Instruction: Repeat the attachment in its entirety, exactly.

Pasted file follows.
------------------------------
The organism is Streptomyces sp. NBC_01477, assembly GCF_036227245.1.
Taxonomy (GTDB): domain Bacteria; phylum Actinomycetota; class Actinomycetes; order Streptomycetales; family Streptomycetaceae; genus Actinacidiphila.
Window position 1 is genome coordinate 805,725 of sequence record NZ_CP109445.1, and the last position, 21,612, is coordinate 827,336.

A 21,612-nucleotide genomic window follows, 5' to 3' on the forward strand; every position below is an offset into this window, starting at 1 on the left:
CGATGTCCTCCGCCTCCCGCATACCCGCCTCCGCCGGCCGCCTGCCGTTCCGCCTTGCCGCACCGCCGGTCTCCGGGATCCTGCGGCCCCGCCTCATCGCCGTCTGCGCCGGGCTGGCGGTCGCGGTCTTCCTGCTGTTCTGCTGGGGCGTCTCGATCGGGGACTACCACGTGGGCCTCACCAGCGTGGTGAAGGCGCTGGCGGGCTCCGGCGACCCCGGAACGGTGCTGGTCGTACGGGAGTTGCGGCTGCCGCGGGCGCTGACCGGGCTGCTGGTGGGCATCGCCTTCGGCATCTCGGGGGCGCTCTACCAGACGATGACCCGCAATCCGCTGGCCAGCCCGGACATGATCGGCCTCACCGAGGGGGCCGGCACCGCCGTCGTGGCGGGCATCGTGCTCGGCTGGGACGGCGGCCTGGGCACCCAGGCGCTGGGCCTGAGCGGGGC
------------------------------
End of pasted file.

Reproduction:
The organism is Streptomyces sp. NBC_01477, assembly GCF_036227245.1.
Taxonomy (GTDB): domain Bacteria; phylum Actinomycetota; class Actinomycetes; order Streptomycetales; family Streptomycetaceae; genus Actinacidiphila.
Window position 1 is genome coordinate 805,725 of sequence record NZ_CP109445.1, and the last position, 21,612, is coordinate 827,336.

A 21,612-nucleotide genomic window follows, 5' to 3' on the forward strand; every position below is an offset into this window, starting at 1 on the left:
CGATGTCCTCCGCCTCCCGCATACCCGCCTCCGCCGGCCGCCTGCCGTTCCGCCTTGCCGCACCGCCGGTCTCCGGGATCCTGCGGCCCCGCCTCATCGCCGTCTGCGCCGGGCTGGCGGTCGCGGTCTTCCTGCTGTTCTGCTGGGGCGTCTCGATCGGGGACTACCACGTGGGCCTCACCAGCGTGGTGAAGGCGCTGGCGGGCTCCGGCGACCCCGGAACGGTGCTGGTCGTACGGGAGTTGCGGCTGCCGCGGGCGCTGACCGGGCTGCTGGTGGGCATCGCCTTCGGCATCTCGGGGGCGCTCTACCAGACGATGACCCGCAATCCGCTGGCCAGCCCGGACATGATCGGCCTCACCGAGGGGGCCGGCACCGCCGTCGTGGCGGGCATCGTGCTCGGCTGGGACGGCGGCCTGGGCACCCAGGCGCTGGGCCTGAGCGGGGC